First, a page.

Kremlin Warns Western Firms of Strict Rules in Russian Asset Sales

Nizhny Novgorod, Russia (File Photo)

Moscow, October 31, 2023 – The Kremlin has issued a stern warning to Western companies looking to sell their Russian assets, stating that there will be no “free exit” and that they must adhere to Moscow’s strict regulations.

In response to the escalating tensions with the West, the Russian government has imposed tighter restrictions on foreign companies attempting to divest their Russian subsidiaries. Recent reports from the Financial Times revealed that these restrictions include de facto caps and deadlines on such transactions, causing many Western firms to exit Russia at significant discounts or even writing off their assets entirely.

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Kremlin spokesman Dmitry Peskov emphasized that while Russia remains open to foreign investment and is willing to provide favorable conditions for foreign companies, a special regime is now in place for Western companies departing under pressure from their governments, given the ongoing geopolitical and economic hostilities.

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To assert economic sovereignty in response to Western sanctions, Moscow has introduced a series of capital controls. Notably, a special Russian government commission must approve all large-scale deals involving companies from countries labeled “unfriendly” by Russia, those that have imposed sanctions on Moscow.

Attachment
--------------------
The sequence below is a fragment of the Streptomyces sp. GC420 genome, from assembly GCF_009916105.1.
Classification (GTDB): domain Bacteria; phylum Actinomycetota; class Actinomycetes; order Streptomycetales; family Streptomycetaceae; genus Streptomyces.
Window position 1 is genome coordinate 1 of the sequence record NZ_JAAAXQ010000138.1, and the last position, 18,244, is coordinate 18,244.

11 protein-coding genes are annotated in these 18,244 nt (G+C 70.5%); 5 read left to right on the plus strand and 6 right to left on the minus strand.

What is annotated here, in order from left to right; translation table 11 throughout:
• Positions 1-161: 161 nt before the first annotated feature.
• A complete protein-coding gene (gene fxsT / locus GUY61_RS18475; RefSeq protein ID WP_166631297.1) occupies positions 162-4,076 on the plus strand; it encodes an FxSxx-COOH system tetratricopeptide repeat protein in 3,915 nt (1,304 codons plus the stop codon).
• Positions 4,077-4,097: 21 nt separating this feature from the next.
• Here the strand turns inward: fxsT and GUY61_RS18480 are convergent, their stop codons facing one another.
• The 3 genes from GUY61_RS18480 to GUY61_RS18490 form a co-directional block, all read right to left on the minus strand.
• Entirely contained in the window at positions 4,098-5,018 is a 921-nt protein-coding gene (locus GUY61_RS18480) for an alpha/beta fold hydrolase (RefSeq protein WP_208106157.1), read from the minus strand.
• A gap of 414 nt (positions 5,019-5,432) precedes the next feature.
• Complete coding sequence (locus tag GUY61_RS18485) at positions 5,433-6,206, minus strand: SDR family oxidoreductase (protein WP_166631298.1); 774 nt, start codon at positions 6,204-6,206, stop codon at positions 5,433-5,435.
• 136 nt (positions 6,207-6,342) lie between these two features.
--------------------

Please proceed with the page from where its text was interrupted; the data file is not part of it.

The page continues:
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President Vladimir Putin himself must personally approve deals in sensitive sectors like energy and finance. Departing companies are required to sell their assets at a mandatory 50 percent discount and pay an exit tax equivalent to 15 percent of the company’s market value.

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Peskov underlined, “Of course, there can’t be any free exit at the moment.” Reports suggest that Moscow has limited the daily foreign currency sales by departing companies to $20 million and imposed a seven-day deadline on deals, effectively capping proceeds at $140 million. There is also an informal limit of $400 million that can be transferred abroad, although these details remain unverified.

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Despite these measures, Peskov denied that the restrictions were aimed at stabilizing the volatile Russian ruble. Russia appears to be capitalizing on the departure of Western companies, with Russian firms and Kremlin-connected businessmen acquiring valuable assets in cut-price deals.

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